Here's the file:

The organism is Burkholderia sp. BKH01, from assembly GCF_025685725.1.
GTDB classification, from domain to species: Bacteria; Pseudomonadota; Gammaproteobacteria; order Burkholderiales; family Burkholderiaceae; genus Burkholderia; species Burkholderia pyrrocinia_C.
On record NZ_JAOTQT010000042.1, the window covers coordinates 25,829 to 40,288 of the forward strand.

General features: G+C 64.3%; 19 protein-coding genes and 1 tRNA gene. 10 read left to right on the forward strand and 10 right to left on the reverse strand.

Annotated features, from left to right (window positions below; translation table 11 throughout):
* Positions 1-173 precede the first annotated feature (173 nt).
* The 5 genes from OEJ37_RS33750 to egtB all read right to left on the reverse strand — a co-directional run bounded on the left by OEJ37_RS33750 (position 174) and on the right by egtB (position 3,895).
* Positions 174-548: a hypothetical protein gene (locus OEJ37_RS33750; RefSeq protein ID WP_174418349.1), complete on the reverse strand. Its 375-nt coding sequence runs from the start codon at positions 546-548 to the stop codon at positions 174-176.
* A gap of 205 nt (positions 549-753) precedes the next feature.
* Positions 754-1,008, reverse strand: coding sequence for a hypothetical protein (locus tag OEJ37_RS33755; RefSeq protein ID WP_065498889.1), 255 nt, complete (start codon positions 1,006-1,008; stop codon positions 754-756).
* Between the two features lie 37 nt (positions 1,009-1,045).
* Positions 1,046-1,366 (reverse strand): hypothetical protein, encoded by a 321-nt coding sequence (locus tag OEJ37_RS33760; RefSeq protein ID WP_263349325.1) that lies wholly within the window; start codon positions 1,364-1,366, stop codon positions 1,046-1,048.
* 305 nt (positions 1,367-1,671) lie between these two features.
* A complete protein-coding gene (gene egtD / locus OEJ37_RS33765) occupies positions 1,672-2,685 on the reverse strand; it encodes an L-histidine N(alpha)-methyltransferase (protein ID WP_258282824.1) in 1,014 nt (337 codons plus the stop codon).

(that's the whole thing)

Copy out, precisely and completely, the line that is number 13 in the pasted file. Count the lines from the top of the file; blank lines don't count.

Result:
* 305 nt (positions 1,367-1,671) lie between these two features.